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Ovid (2709)

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Stuff with the Perl Foundation. A couple of patches in the Perl core. A few CPAN modules. That about sums it up.

Journal of Ovid (2709)

Thursday August 15, 2002
04:11 PM

Credit Card systems

[ #7118 ]

Question: Why would a bank never use MySQL for its banking systems?

Answer: Because you truly need ACID transactions for such critical systems (note: that link is outdated. MySQL has improved - somewhat - but it's still a decent explanation of ACID transactions). Never take a chance with people's money.

Given that you can go ahead and write apps that periodically crash, lose user preferences, or even accidentally wipe out data, the one thing that you should never, ever do is mess with someone's money. This leads me to the obvious question: why the heck are credit card processing systems such pieces of crud? One of the test servers that I am working with returns information that does not match real world data. I'm building and testing software that I cannot guarantee will work (granted, this is for a private system that you folks will never encounter) until I see it perform with customer's real-life credit cards. Oh joy!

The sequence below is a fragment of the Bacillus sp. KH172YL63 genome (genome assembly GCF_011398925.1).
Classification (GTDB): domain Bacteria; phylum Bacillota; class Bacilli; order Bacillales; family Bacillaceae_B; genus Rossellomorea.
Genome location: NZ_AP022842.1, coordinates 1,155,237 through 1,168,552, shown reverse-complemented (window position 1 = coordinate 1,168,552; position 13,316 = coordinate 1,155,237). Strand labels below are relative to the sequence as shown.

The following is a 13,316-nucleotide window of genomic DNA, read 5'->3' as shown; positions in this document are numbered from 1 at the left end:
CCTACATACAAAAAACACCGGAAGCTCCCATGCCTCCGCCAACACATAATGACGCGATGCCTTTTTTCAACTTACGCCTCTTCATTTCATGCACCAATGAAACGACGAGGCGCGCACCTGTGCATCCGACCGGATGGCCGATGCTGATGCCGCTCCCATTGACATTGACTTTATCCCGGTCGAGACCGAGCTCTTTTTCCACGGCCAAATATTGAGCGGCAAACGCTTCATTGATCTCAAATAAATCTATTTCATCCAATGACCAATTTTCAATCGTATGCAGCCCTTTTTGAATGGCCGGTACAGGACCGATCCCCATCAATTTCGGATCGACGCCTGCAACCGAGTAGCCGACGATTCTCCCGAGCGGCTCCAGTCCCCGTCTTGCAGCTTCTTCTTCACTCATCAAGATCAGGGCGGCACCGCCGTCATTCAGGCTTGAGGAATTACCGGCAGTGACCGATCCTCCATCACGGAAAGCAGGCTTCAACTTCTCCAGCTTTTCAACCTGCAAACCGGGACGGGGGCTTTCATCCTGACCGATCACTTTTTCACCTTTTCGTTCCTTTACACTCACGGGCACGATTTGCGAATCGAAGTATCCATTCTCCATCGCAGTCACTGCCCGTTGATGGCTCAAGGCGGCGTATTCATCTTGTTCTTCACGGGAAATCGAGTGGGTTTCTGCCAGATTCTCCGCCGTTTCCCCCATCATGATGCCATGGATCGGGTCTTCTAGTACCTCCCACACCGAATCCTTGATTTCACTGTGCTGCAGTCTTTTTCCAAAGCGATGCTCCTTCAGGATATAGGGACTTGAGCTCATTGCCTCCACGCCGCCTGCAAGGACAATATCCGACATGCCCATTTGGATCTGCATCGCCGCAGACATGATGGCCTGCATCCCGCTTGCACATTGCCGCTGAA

Apparently, many of the credit card processors out there see programmers as a nuisance and aren't terribly inclined to answer questions. There are few things more annoying than getting a denied request only to have the processor tell you that they won't explain said requests -- even on a test system.

And don't even think about having the temerity to request up-to-date documentation ...

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  • by vsergu (505) on 2002.08.15 16:28 (#11814) Journal
    Someone offered me a "small" contract job recently, but when I heard that it involved accepting credit cards on the Web I fled screaming. Inevitably the client wants to do things that are horrendously bad ideas and won't pay to do things right (which usually involves getting a different, competent, and hence more expensive hosting service).
  • This leads to one of my favorite silly topics: Nobody Does Anything Anywhere.

    One of the few things that have been consistent at organizations I've worked at or consulted with is that most of the people do very little. So little, in fact, that it's amazing anything gets done at all. And most of my colleagues have had this same experience. It doesn't matter what the company is: a nonprofit advocacy organization, real estate, a utility company. There are huge inefficiencies riddled throughout the company --